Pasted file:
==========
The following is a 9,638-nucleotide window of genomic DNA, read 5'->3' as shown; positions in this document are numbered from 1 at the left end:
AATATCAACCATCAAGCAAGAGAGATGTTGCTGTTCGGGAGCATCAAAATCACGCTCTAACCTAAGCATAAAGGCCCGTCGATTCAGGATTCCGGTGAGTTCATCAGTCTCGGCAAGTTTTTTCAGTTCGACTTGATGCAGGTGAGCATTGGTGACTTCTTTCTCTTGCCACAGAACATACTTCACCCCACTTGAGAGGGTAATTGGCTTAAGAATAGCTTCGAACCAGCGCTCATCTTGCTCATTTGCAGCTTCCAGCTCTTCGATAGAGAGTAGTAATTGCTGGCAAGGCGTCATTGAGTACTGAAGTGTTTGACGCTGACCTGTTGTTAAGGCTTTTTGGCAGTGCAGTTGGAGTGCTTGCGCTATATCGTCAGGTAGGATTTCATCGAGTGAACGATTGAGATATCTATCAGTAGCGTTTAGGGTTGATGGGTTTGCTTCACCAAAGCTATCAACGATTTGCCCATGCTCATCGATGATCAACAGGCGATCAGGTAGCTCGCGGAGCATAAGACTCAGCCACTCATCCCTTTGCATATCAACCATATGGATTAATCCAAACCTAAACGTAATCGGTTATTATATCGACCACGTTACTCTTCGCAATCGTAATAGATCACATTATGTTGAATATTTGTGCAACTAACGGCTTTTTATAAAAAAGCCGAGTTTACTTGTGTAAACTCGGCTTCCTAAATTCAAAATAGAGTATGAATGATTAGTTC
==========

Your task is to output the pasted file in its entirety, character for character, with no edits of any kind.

The following is a 9,638-nucleotide window of genomic DNA, read 5'->3' as shown; positions in this document are numbered from 1 at the left end:
AATATCAACCATCAAGCAAGAGAGATGTTGCTGTTCGGGAGCATCAAAATCACGCTCTAACCTAAGCATAAAGGCCCGTCGATTCAGGATTCCGGTGAGTTCATCAGTCTCGGCAAGTTTTTTCAGTTCGACTTGATGCAGGTGAGCATTGGTGACTTCTTTCTCTTGCCACAGAACATACTTCACCCCACTTGAGAGGGTAATTGGCTTAAGAATAGCTTCGAACCAGCGCTCATCTTGCTCATTTGCAGCTTCCAGCTCTTCGATAGAGAGTAGTAATTGCTGGCAAGGCGTCATTGAGTACTGAAGTGTTTGACGCTGACCTGTTGTTAAGGCTTTTTGGCAGTGCAGTTGGAGTGCTTGCGCTATATCGTCAGGTAGGATTTCATCGAGTGAACGATTGAGATATCTATCAGTAGCGTTTAGGGTTGATGGGTTTGCTTCACCAAAGCTATCAACGATTTGCCCATGCTCATCGATGATCAACAGGCGATCAGGTAGCTCGCGGAGCATAAGACTCAGCCACTCATCCCTTTGCATATCAACCATATGGATTAATCCAAACCTAAACGTAATCGGTTATTATATCGACCACGTTACTCTTCGCAATCGTAATAGATCACATTATGTTGAATATTTGTGCAACTAACGGCTTTTTATAAAAAAGCCGAGTTTACTTGTGTAAACTCGGCTTCCTAAATTCAAAATAGAGTATGAATGATTAGTTC